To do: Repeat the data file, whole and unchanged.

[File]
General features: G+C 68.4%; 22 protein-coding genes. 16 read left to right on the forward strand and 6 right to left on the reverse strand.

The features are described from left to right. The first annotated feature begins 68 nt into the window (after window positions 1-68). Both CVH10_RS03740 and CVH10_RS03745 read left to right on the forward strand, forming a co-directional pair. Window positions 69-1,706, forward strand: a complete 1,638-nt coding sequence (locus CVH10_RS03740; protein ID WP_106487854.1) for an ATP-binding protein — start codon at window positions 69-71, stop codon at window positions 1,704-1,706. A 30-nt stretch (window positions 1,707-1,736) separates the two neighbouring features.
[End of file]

General features: G+C 68.4%; 22 protein-coding genes. 16 read left to right on the forward strand and 6 right to left on the reverse strand.

The features are described from left to right. The first annotated feature begins 68 nt into the window (after window positions 1-68). Both CVH10_RS03740 and CVH10_RS03745 read left to right on the forward strand, forming a co-directional pair. Window positions 69-1,706, forward strand: a complete 1,638-nt coding sequence (locus CVH10_RS03740; protein ID WP_106487854.1) for an ATP-binding protein — start codon at window positions 69-71, stop codon at window positions 1,704-1,706. A 30-nt stretch (window positions 1,707-1,736) separates the two neighbouring features.